Table of content
- Daily meeting? No, thanks
- Weekly team meeting
- Flexible remote work? No problem!
- Cooperation with companies from all over the world
- Projects from A to Z
- Fuckup – how to solve a problem
- Chillout? Always!
Are there weeks when you dream of a weekend since Monday? Do you tick off task after task and can’t wait until 5 pm? Can’t you relax on Sunday thinking about all those tasks waiting for you the next day? Work doesn’t have to look that way. How do I know – you may ask. From my over two years of experience.
Daily meeting? No, thanks
Let me guess – after you come to work, you make a coffee, and then you waste your time on a daily meeting. Quite a big team, dozens of people, tell what they did the day before and what they will do today. You’ve just lost half an hour of productive work (at least!). In the meantime, you are trying to do something. Still, we both perfectly know that you have to eavesdrop in case you are unexpectedly engaged in conversation.
The main idea behind daily meetings is reasonable. Each of us informs the rest on what we are currently working on and how projects go. We get the point, but do we have to waste time on meetings? In TeaCode, we update each other differently.
I turn my laptop on and open Slack when I get my coffee. We’ve created a dedicated channel called “daily” that we use instead of meetings. Every morning we write what we’ve planned for today. In the afternoon, we update our messages by striking off tasks we completed. This solution is highly beneficial: when I work remotely with flexible working time, I don’t have to remember about the meeting, I don’t waste time joining it, and I can check at any time what is the rest of the team currently working on. Why it’s so important?
A few weeks ago, I had an issue with Google Tag Manager. It’s not my area of expertise. I had to set a custom conversion for one of our clients. My code was working correctly, but I didn’t know how to set the GTM to obtain the result. When I was thinking about it, I got a notification that someone had published a daily plan. We had a new colleague, Kasia, who that day was about to define our conversions in GTM. I thought that she might help me, so I wrote to her. We both resolved the case efficiently.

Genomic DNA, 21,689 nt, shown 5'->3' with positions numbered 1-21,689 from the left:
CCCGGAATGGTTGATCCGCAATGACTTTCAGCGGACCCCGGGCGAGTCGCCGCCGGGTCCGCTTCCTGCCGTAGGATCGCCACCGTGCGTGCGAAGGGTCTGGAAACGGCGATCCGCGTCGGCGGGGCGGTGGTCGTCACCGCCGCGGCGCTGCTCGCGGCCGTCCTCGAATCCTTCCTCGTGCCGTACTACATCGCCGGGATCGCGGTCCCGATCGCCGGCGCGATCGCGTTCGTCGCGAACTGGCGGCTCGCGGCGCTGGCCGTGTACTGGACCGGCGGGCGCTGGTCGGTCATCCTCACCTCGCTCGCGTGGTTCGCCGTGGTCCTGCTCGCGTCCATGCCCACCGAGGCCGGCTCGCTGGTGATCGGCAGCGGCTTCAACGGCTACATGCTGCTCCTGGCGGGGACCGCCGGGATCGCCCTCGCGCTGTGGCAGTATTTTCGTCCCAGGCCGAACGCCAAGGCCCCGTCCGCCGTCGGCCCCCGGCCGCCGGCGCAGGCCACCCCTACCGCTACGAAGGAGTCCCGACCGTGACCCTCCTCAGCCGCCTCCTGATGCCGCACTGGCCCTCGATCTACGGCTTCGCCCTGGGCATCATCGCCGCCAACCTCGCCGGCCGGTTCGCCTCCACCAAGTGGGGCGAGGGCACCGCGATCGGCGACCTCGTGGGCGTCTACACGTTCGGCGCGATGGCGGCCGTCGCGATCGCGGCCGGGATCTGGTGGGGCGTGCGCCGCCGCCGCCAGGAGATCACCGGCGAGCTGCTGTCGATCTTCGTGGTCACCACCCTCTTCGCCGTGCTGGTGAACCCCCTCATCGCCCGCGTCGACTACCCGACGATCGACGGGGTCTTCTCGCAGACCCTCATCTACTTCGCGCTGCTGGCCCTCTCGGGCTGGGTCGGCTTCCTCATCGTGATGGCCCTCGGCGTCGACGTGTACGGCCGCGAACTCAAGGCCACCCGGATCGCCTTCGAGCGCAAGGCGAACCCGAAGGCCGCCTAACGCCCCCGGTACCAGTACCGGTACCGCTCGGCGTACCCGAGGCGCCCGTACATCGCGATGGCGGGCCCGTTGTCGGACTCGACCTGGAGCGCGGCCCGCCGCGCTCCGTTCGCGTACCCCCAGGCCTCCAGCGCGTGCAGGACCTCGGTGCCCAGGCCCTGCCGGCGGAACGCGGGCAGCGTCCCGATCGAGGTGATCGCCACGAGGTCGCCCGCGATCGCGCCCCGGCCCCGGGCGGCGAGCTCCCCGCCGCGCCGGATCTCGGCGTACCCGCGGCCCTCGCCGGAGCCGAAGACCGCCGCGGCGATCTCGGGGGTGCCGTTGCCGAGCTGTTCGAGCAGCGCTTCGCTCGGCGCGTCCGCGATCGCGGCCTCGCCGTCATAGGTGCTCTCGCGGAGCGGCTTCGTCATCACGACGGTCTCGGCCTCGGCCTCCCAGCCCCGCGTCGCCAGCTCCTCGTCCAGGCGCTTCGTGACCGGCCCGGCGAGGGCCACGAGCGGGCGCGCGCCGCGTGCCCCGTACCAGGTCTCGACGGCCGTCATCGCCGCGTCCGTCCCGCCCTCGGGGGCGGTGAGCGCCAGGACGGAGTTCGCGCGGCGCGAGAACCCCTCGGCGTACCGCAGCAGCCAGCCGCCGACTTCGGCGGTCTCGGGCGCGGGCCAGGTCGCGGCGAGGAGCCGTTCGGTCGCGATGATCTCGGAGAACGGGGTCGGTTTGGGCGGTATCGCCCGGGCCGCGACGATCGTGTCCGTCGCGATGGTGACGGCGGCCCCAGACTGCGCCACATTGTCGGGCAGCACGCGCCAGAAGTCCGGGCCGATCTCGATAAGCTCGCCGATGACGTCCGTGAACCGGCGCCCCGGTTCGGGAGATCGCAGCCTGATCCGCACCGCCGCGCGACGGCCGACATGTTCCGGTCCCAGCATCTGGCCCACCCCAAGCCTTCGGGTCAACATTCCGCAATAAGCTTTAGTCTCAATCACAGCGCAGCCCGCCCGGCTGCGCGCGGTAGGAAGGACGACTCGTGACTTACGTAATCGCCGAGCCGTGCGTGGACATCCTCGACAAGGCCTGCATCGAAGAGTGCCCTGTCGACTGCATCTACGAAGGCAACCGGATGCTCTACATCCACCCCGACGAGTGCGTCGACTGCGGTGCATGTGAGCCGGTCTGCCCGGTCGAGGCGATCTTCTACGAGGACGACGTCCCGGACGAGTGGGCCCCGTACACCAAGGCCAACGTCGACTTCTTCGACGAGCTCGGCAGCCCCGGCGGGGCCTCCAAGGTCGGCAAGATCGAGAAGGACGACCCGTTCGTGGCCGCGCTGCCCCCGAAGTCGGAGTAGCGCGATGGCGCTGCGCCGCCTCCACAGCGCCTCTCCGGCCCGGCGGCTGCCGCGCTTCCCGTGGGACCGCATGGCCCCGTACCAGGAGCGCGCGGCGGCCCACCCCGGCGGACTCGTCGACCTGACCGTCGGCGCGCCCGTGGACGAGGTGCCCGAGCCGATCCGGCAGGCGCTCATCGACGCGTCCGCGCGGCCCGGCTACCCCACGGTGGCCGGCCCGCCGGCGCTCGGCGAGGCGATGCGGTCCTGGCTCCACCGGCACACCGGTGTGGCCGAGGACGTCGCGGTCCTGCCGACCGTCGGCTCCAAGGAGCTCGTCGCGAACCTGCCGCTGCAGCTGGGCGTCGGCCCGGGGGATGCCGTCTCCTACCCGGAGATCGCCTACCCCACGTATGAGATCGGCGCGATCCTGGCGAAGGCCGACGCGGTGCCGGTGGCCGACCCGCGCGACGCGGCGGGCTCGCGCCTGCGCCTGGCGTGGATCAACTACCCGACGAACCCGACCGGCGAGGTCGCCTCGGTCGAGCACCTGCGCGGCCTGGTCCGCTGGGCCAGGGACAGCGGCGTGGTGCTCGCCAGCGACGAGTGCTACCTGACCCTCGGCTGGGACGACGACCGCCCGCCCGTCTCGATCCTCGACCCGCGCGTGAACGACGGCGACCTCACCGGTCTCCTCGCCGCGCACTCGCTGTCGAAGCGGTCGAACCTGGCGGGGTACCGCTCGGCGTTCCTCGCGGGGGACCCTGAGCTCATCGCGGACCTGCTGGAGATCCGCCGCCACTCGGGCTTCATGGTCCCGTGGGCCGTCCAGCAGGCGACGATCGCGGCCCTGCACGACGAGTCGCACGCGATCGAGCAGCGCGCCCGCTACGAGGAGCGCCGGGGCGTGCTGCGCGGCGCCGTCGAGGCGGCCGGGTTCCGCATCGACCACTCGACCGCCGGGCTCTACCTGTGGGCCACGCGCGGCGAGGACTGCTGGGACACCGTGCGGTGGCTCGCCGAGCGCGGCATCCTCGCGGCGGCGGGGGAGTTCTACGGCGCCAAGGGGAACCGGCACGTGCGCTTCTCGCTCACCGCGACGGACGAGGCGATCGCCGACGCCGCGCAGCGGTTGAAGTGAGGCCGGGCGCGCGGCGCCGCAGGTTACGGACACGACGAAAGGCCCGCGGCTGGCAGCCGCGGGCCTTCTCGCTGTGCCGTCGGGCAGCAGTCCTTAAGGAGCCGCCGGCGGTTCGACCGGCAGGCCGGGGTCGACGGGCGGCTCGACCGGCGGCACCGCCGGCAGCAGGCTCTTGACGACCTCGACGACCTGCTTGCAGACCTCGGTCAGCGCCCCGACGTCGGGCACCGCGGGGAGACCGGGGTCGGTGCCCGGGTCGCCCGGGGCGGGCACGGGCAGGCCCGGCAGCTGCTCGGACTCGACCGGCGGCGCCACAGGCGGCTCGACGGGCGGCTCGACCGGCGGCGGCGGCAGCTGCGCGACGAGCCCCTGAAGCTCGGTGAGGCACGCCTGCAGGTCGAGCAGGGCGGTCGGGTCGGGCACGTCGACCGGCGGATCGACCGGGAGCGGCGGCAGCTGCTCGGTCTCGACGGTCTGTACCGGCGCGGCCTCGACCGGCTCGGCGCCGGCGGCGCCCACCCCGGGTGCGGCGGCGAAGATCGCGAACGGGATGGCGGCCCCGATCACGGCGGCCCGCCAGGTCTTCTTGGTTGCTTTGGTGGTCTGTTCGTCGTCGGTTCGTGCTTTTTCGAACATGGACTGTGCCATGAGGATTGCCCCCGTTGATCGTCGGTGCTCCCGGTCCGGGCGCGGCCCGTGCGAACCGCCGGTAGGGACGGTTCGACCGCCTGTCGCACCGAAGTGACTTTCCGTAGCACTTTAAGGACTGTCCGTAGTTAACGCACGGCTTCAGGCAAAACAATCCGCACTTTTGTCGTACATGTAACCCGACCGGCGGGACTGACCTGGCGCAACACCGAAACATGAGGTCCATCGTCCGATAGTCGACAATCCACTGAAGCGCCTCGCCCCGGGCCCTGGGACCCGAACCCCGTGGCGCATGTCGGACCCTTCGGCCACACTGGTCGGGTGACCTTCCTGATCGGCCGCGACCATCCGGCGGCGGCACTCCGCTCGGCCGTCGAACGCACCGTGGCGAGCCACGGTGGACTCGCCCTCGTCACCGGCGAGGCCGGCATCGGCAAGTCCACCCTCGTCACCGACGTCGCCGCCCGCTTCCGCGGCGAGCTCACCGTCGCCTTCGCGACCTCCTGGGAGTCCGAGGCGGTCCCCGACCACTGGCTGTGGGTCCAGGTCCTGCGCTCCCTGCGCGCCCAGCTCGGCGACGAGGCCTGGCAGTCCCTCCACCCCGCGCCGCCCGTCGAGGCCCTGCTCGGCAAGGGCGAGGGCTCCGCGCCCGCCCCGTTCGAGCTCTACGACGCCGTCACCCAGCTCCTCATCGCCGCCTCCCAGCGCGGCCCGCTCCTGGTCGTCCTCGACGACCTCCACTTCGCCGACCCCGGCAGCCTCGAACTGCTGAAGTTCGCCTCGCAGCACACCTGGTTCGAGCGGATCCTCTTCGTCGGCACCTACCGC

Do I return to the daily meetings? Definitely not. Now I have the information I need in one place, at my fingertips.
Weekly team meeting
The lack of daily meetings doesn’t mean we don’t organise team meetings. Every Monday, we gather in the conference room and call all of us who work remotely. Jakub and Michał tell us about projects we are about to start or finish. We are updated on how the team is expanding and who will join us. We meet new people and discuss current and integration cases. We talk and exchange ideas. It doesn’t always take the planned 30 minutes; sometimes, several minutes is enough. Strict to the point, without unnecessary beating around the bush. It doesn’t matter how long it takes; a weekly team meeting allows us to feel the part of the team.
Flexible remote work? No problem!
Our office is spacious, and everyone can find a place for themselves, but it’s not the point. Some of us prefer remote work because it saves time (and money, since petrol prices have risen), and others have commitments (e.g. combine work with childcare). Sometimes I choose to work from home, too. Everyone gets that. Nobody requires us to show up in the office at 9 am.